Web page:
Which MBA program is best for you? Well, what are you interested in?11:43pm - Jun 26, 2008As a graduate of Duke's MBA program, I wish to describe which MBA programs excel at which concentrations. By including the schools that are 1st or 2nd at your concentration, you'll be compiling a list of B-schools that are best for you.
First, I divide the Top 15 MBA programs into three categories: The Top 5 MBA programs (Wharton, Harvard, Stanford, Northwestern, Columbia -- each is the best at something and excellent at everything else), The Top 10 MBA programs (Chicago, Michigan, MIT, Duke, Dartmouth -- each is second-best at something and excellent at most everything else), and the Top 15 MBA programs (Virginia, UC-Berkeley, NYU, Cornell, and UCLA -- each is excellent at most everything).
First, the main disciplines in which MBA programs compete are: Finance, Marketing, Operations, Management, and Entrepreneurship. Finance is how to value a business venture; Marketing is how to create a niche and get/keep customers; Operations is how to bring a product to market; Management is how to lead the totality of a business; Entrepreneurship is how to develop and market a new business. As much as anything, your personality will direct your interests.
Only Wharton is at or near the top of every disciplines. With top-ranked undergraduate and graduate business programs, Wharton is better conceived of as a business university than a business school. In recent memory, Wharton has catapult its parent school, the University of Pennsylvania, to a top ranking. In contrast, the other top business schools draw their prestige from their parent schools (seriously, go ask people if they've ever heard of Sloan, Ross, or Fuqua). Only Wharton has prestige above and beyond its parent school.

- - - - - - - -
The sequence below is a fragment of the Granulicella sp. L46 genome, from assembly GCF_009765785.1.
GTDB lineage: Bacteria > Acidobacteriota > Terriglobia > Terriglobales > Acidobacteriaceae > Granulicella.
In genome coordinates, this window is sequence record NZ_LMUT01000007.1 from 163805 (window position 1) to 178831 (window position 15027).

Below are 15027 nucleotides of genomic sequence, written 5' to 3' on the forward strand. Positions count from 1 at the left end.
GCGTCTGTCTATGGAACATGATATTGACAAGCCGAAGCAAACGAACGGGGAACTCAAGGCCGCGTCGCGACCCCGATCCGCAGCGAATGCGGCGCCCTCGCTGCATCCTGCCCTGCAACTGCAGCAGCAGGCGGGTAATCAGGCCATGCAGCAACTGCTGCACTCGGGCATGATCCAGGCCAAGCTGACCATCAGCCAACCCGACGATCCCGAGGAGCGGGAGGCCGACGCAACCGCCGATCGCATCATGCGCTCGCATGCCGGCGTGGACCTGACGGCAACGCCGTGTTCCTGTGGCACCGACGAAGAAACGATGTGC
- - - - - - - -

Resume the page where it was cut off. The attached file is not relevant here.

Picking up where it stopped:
Among the other Top 5 MBA programs, Harvard is best at Management, Stanford at Entrepreneurship/IT, Northwestern at Marketing, and Columbia at NYC connections. All five of these schools are excellent in all areas. Even their struggling disciplines are still in the Top 10 -- even Harvard is thrown a Top 10 Finance bone, even NW a Top 10 Operations bone.
The next 5 schools, The Top 10 MBA programs are all second-best at something. Don't underestimate second-best in an area because second-best is typically beating both Harvard and Stanford. Chicago is second-best in Finance; Michigan is second-best in Management, MIT is second-best in Entrepreneurship/IT, Duke is second-best in Marketing, and Dartmouth is second-best in Strength of Alumni Network.
Attending a Top 10 MBA program works best when you concentrate in the area in which that school is the second-best MBA program. Conversely, I hate to see people who pick a school for its name, such as client of mine who went to MIT although she wished to emphasize Marketing. Talk about a mistake.
I did the right thing -- I concentrated in my school's strength. While at Duke, I took all the Marketing (and Entrepreurship) courses. The primary act in business is Marketing: identifying what people want and developing the best offering possible service to serve that market. Further, I know that I'm better in a small entrepreneurial business and lousy in a large business. Again, your personality can direct you to where you are most likely to thrive.